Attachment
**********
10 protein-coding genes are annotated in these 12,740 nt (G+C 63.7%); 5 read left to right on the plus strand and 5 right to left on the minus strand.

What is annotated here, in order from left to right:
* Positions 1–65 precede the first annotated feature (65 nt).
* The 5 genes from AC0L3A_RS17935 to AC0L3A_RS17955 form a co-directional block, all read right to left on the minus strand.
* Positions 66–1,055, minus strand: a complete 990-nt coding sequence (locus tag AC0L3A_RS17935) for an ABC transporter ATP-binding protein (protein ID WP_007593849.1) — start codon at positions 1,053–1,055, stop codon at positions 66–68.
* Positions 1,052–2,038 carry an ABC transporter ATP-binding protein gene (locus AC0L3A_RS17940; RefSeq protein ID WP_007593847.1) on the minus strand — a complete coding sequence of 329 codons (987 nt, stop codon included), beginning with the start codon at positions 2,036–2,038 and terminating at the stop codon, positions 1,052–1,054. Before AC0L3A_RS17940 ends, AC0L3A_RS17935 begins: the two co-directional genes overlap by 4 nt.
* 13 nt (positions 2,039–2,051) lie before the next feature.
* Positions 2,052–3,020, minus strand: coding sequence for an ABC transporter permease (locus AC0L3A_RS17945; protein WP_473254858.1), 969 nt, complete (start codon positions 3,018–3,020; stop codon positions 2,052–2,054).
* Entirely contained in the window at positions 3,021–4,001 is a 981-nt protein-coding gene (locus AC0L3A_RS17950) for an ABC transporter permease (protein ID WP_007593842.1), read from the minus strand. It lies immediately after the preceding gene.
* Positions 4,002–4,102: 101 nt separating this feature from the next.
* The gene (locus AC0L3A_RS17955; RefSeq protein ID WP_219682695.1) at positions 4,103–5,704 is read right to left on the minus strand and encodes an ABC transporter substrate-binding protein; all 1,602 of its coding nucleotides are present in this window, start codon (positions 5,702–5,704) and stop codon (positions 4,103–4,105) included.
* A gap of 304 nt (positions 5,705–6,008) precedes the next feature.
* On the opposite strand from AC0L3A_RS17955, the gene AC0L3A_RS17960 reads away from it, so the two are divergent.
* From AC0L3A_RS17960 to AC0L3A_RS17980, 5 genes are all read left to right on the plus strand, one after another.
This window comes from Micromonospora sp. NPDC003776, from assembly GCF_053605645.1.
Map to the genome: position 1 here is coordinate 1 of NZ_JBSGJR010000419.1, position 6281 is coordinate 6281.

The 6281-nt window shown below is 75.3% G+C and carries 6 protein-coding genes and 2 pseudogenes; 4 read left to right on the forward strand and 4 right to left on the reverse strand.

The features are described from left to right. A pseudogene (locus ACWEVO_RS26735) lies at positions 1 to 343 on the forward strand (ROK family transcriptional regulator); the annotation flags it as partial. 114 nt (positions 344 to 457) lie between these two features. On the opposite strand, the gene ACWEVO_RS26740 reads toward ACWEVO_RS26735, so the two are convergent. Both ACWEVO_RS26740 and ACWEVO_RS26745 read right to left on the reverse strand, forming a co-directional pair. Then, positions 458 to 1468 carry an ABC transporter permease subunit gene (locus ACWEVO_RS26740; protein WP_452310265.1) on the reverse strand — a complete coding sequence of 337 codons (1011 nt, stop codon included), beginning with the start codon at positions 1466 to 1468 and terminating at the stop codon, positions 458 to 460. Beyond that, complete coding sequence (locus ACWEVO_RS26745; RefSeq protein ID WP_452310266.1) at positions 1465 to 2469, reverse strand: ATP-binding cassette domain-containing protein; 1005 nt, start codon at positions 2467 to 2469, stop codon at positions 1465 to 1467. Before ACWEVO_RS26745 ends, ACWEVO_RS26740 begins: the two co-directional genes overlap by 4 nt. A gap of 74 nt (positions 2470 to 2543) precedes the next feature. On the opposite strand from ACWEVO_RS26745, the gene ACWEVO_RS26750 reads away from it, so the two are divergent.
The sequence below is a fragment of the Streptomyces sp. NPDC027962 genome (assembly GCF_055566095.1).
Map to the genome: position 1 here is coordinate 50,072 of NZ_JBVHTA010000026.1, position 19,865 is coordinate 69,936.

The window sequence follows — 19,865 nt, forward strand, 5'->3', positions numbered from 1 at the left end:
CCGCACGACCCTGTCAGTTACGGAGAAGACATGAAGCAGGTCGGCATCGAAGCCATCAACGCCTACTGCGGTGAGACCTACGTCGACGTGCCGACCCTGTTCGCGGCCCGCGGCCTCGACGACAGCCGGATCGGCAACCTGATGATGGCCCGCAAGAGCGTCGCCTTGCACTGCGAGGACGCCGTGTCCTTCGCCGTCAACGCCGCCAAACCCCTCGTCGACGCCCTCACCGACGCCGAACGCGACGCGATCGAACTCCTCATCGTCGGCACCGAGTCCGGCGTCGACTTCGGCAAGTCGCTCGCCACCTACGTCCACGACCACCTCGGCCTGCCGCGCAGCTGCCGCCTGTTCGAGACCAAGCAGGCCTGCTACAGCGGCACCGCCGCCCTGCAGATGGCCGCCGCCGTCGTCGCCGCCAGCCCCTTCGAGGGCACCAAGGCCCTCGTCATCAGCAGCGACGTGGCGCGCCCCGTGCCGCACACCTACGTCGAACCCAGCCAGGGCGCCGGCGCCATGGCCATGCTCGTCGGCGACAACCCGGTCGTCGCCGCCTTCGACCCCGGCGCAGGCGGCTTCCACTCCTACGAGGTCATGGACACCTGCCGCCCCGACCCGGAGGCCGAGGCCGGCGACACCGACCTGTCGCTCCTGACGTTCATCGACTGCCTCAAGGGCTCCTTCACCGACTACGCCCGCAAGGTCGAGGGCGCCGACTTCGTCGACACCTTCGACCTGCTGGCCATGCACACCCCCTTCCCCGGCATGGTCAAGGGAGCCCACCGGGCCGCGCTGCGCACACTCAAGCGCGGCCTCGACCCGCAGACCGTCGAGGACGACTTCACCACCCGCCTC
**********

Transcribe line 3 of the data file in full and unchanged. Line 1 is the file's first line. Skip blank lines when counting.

* Positions 1–65 precede the first annotated feature (65 nt).